Small towns in focus: Loma
Three rivers and a highway
August 22, 2014
Loma sits wrapped around U.S. Highway 87 north of Fort Benton and south of Havre. The town has a population of 85, according to the 2010 U.S. Census.
The town grew up at a mecca where three rivers meet: the Teton River, which runs into the Marias River, which runs into the Missouri.
This meeting of rivers makes for some great fishing. Catfish, bass, northern pike, walleye and sauger are some of the species that travel the rivers throughout the year, and in some weeks, anglers can catch up to seven species in a day, according to Greg Bouchard.
Bouchard has owned property in Loma for over a decade, but completely relocated to Loma in 2010. He has owned Ma's Cafe since 2003 and founded Pa's Mart after buying an old convenience store across the street from his restaurant in June.
"Everything you need and more," Bouchard said. "That's the motto we try to follow."
Bouchard is from Nevada, but after training his bird dogs in Montana, he "just fell in love with the place."
The biggest employers of the town are the farms that surround it, though the town is home to several businesses like Bouchard's: a construction company, catering business, mechanic and tire shop, and a bar and casino.
Bouchard said that though Loma is mainly a retirement community, there are a few younger families in town.
The youth of Loma primarily go to Fort Benton, 13 miles away, to go to school, but a few travel to Big Sandy.
U.S. Highway 87 splits the town in two and brings many travelers to the town. The businesses alongside the road can see hundreds of vehicles a day, especially around harvest time.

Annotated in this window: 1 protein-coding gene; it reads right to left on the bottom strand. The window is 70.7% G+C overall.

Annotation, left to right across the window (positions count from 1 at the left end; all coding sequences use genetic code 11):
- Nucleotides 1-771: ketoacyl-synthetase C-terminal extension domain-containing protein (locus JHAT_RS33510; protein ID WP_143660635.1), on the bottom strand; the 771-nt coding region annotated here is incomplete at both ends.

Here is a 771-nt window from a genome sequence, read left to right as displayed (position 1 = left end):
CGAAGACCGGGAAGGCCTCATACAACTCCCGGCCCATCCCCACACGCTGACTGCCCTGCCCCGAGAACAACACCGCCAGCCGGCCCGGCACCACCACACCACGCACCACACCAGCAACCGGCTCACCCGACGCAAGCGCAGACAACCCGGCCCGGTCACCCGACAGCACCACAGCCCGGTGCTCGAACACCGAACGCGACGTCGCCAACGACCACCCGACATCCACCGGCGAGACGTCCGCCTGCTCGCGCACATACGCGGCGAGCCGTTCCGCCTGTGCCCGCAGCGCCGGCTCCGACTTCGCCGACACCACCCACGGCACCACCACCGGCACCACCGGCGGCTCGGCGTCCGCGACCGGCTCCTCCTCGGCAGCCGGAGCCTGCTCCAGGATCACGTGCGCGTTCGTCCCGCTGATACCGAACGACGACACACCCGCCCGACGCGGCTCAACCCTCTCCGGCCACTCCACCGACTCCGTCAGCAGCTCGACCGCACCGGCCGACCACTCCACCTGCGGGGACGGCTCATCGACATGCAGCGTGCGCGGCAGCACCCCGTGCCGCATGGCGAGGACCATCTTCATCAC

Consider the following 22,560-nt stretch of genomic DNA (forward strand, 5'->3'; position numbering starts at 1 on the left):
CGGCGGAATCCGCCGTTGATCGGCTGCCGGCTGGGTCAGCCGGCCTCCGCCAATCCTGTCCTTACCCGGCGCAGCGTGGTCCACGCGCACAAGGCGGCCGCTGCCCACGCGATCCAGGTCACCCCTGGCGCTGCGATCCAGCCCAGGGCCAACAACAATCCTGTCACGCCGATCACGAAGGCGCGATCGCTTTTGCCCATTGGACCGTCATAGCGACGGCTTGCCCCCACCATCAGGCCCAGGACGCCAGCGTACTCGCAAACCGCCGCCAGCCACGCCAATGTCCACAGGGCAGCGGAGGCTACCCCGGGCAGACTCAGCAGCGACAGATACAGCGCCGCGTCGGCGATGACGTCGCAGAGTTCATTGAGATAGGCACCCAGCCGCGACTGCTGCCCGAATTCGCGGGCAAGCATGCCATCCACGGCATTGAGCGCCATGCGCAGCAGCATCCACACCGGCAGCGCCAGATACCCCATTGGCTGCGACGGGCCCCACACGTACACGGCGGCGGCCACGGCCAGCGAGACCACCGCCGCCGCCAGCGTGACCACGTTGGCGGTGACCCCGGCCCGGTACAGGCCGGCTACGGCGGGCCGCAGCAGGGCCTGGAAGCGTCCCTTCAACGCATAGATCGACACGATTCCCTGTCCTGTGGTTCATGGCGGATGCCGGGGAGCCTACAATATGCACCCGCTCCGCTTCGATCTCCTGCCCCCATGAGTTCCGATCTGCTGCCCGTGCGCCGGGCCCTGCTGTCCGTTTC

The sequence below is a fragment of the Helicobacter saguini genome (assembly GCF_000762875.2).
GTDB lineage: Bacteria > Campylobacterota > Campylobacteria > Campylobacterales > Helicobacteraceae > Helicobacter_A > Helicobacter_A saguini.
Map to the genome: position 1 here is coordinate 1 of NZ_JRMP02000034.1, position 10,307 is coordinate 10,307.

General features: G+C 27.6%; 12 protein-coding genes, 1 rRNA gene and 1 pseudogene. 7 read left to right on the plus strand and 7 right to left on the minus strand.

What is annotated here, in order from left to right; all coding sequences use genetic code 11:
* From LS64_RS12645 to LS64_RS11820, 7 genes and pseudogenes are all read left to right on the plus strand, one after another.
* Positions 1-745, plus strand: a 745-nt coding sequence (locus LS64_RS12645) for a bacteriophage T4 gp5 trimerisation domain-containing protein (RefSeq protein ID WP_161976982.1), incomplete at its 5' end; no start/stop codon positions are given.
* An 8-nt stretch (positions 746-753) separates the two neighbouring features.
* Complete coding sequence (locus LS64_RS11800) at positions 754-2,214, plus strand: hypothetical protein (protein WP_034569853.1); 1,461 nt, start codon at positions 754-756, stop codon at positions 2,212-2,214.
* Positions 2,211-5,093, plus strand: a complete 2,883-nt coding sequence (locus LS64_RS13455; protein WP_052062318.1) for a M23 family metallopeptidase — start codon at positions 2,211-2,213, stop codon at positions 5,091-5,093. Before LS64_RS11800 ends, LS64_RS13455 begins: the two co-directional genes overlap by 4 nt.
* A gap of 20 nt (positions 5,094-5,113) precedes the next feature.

"There are times when you take your life in your hands when you cross the street," Bouchard said.
The town also has a varied history. Meriwether Lewis and William Clark went through the area in their expedition from St. Louis to the west coast and Loma is home to Decision Point, where they had to decide which river at the meeting of the Marias and Missouri was the Missouri.
Lewis wrote of the area in his journal on June 8, 1805:
"The whole of my party to a man except myself were fully persuaded that this river was the Missouri, but being fully of opinion that it was neither the main stream, nor that which it would be advisable for us to take, I determined to give it a name and in honour of Miss Maria W-d. called it Maria's River."
The name of the town itself is named after Maria's river. The first two letters of the words "lower Maria's" were joined to create "Loma."
Loma also holds the national record for biggest temperature change in 24 hours. On Jan. 14 to 15, 1972, the temperature rose 103 degrees Fahrenheit, from -54 to 49 degrees. The previous record was Browning's 100 degree change.
"It's a very interesting community," Bouchard said. "It's a very vibrant community. It's a wonderful little place to live. Just a great bunch of friendly people. It's a real self-sufficient community. We take care of ourselves."